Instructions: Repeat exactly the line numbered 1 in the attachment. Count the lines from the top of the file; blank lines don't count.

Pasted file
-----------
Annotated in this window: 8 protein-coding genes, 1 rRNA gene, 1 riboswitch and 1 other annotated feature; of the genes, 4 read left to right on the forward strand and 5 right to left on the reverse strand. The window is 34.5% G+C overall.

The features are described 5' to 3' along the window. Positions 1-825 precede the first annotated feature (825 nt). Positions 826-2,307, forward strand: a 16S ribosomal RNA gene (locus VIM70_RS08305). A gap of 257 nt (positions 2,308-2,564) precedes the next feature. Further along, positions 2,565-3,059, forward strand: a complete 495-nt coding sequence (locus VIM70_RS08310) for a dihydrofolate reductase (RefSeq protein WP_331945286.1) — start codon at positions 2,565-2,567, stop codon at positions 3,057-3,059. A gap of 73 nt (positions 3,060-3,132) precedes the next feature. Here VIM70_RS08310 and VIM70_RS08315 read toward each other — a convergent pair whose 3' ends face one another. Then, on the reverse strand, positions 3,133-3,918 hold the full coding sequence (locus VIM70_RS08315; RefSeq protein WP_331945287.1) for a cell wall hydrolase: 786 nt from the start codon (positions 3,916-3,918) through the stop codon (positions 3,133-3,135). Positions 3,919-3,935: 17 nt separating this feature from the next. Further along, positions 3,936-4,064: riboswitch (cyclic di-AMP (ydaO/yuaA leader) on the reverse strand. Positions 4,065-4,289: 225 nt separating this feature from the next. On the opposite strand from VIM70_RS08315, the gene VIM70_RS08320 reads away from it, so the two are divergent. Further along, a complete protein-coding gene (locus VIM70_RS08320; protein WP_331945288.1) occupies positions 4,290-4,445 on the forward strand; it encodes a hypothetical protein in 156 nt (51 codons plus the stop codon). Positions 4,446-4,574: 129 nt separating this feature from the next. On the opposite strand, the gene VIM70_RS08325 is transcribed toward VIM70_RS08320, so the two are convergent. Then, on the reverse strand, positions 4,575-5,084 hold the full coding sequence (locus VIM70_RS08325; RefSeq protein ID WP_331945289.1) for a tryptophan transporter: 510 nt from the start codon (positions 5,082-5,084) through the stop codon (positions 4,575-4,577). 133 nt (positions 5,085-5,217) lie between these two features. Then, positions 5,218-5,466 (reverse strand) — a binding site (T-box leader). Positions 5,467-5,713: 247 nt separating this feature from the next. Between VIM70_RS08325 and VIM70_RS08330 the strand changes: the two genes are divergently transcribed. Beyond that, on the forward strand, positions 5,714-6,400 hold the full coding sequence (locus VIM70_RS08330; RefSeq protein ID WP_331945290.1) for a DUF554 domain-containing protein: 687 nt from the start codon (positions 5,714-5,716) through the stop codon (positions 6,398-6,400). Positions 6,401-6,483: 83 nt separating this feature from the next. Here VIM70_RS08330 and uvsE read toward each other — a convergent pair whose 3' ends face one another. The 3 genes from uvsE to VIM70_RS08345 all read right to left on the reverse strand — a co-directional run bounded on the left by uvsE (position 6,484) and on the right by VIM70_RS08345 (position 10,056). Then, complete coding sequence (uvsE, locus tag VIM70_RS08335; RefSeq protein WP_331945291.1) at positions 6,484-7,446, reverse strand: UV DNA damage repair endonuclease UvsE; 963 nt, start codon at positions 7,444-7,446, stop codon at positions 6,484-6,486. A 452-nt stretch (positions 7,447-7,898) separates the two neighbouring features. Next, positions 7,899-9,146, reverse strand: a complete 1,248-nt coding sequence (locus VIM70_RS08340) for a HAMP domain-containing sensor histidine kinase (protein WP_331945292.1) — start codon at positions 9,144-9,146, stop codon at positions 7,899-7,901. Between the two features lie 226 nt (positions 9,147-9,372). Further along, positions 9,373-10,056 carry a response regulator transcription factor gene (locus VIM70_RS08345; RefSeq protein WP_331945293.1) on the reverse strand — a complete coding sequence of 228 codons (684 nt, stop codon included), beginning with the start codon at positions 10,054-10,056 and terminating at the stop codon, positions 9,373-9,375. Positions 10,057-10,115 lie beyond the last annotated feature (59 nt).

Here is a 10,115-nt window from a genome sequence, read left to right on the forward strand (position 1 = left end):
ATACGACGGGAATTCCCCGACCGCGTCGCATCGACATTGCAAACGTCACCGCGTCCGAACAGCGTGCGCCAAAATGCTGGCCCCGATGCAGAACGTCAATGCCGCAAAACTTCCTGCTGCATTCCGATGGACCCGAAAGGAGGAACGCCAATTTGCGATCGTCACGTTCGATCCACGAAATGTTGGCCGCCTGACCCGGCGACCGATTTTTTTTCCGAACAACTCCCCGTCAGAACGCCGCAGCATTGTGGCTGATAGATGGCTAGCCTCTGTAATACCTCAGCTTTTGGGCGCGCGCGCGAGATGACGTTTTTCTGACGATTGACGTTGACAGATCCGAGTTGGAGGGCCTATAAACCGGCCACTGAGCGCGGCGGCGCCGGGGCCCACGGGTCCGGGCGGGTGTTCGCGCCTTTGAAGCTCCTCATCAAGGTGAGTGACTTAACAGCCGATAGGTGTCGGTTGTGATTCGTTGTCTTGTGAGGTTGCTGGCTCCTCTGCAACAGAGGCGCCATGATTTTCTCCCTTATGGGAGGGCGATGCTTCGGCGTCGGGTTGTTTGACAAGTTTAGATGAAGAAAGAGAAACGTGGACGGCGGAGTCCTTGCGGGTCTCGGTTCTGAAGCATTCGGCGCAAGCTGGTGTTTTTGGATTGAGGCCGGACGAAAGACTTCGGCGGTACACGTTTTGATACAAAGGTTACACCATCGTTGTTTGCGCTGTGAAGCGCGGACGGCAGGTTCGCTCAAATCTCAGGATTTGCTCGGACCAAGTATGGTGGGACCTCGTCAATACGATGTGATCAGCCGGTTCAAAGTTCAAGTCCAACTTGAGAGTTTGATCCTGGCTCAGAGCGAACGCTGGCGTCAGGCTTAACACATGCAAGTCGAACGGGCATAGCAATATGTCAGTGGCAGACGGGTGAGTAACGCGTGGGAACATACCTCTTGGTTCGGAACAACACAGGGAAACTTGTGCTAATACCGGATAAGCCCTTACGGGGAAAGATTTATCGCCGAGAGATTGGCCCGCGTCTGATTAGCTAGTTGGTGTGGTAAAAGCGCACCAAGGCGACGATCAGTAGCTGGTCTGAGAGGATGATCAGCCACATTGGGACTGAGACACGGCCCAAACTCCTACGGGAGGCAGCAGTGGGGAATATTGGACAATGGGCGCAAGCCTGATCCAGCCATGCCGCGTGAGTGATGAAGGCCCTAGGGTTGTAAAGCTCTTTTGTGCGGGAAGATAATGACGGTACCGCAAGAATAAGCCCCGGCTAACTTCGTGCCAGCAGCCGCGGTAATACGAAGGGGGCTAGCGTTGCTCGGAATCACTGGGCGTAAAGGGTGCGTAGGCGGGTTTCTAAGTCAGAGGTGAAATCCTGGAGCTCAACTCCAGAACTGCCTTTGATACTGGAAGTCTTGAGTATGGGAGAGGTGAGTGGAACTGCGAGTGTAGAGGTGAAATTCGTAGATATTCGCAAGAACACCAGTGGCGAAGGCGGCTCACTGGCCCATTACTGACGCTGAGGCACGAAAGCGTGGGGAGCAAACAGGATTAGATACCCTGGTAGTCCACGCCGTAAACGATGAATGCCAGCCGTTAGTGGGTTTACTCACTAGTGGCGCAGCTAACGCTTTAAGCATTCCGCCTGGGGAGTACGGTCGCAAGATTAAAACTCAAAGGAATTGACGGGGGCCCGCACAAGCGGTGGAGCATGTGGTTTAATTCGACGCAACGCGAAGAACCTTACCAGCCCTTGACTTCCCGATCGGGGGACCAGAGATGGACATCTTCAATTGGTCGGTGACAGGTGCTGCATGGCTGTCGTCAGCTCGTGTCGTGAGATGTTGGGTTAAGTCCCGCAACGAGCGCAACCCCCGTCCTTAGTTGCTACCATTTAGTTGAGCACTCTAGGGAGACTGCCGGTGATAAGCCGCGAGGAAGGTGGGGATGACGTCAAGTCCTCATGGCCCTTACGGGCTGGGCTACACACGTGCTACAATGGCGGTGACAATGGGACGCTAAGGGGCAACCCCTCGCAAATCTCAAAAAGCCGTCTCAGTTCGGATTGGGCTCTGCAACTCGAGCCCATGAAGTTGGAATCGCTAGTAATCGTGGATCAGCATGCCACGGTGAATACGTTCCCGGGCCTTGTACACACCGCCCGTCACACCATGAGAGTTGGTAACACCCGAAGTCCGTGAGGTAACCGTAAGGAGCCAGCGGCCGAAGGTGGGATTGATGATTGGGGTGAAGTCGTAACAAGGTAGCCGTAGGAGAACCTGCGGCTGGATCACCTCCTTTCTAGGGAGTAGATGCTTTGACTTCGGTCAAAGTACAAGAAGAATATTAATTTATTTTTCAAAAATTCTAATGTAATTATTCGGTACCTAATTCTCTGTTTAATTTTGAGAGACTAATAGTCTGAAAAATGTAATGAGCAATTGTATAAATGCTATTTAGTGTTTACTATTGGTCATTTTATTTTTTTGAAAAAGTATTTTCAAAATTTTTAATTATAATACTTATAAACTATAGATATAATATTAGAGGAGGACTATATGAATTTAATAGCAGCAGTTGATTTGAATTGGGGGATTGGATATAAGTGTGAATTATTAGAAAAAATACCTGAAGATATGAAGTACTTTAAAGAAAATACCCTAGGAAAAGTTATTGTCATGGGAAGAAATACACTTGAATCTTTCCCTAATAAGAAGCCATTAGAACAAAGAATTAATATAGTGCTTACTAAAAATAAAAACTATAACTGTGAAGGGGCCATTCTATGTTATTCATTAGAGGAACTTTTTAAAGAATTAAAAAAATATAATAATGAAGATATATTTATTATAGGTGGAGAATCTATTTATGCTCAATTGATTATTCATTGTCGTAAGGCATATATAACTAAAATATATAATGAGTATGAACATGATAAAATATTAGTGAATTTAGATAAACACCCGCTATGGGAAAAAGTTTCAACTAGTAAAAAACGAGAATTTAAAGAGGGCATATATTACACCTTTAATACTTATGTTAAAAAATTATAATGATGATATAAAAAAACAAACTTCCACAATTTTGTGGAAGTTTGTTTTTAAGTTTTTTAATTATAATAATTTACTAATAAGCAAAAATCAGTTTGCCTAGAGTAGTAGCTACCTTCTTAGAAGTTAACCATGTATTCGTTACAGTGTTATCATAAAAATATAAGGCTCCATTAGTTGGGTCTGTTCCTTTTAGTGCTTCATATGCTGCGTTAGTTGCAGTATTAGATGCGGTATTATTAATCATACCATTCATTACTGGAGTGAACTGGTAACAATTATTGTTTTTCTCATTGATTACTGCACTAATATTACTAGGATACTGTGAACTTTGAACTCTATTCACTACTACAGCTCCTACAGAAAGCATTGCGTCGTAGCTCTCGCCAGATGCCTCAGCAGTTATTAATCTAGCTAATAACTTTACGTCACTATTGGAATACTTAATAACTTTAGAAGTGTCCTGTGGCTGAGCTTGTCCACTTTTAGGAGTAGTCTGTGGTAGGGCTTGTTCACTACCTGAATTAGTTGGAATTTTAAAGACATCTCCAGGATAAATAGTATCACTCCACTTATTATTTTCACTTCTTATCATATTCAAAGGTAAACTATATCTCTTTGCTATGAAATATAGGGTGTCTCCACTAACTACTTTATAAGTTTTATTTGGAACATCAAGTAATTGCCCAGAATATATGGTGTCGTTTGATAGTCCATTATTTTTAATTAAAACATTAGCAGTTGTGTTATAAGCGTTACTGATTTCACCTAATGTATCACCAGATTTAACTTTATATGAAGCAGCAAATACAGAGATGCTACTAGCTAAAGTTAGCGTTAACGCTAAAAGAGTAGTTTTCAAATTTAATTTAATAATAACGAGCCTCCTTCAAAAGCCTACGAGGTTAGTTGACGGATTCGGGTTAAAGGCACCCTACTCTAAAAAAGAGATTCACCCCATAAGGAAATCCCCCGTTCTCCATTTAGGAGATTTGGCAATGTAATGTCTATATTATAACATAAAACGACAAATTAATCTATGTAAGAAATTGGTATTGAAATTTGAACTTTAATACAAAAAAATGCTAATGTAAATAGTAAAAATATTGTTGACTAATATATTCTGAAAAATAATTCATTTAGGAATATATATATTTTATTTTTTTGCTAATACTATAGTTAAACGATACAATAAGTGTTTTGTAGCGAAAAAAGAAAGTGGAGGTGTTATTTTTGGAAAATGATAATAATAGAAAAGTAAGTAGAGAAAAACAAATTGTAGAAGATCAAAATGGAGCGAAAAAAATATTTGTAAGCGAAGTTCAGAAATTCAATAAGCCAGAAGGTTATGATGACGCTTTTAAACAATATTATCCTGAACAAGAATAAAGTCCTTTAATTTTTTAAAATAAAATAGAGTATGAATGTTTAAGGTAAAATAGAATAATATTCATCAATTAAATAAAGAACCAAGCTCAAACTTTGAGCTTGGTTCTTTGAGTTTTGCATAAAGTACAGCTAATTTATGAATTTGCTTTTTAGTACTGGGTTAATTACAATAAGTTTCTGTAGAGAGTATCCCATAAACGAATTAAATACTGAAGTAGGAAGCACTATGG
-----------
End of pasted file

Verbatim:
Annotated in this window: 8 protein-coding genes, 1 rRNA gene, 1 riboswitch and 1 other annotated feature; of the genes, 4 read left to right on the forward strand and 5 right to left on the reverse strand. The window is 34.5% G+C overall.